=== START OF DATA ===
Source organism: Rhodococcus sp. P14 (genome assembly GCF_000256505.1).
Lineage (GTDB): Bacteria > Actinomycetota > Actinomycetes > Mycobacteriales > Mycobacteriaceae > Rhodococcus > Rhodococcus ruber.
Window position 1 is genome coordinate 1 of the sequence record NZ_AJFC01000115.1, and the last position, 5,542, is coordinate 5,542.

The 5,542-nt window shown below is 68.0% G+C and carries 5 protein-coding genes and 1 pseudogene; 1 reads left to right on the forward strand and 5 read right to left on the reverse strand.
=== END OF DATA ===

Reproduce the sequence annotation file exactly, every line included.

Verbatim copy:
Source organism: Rhodococcus sp. P14 (genome assembly GCF_000256505.1).
Lineage (GTDB): Bacteria > Actinomycetota > Actinomycetes > Mycobacteriales > Mycobacteriaceae > Rhodococcus > Rhodococcus ruber.
Window position 1 is genome coordinate 1 of the sequence record NZ_AJFC01000115.1, and the last position, 5,542, is coordinate 5,542.

The 5,542-nt window shown below is 68.0% G+C and carries 5 protein-coding genes and 1 pseudogene; 1 reads left to right on the forward strand and 5 read right to left on the reverse strand.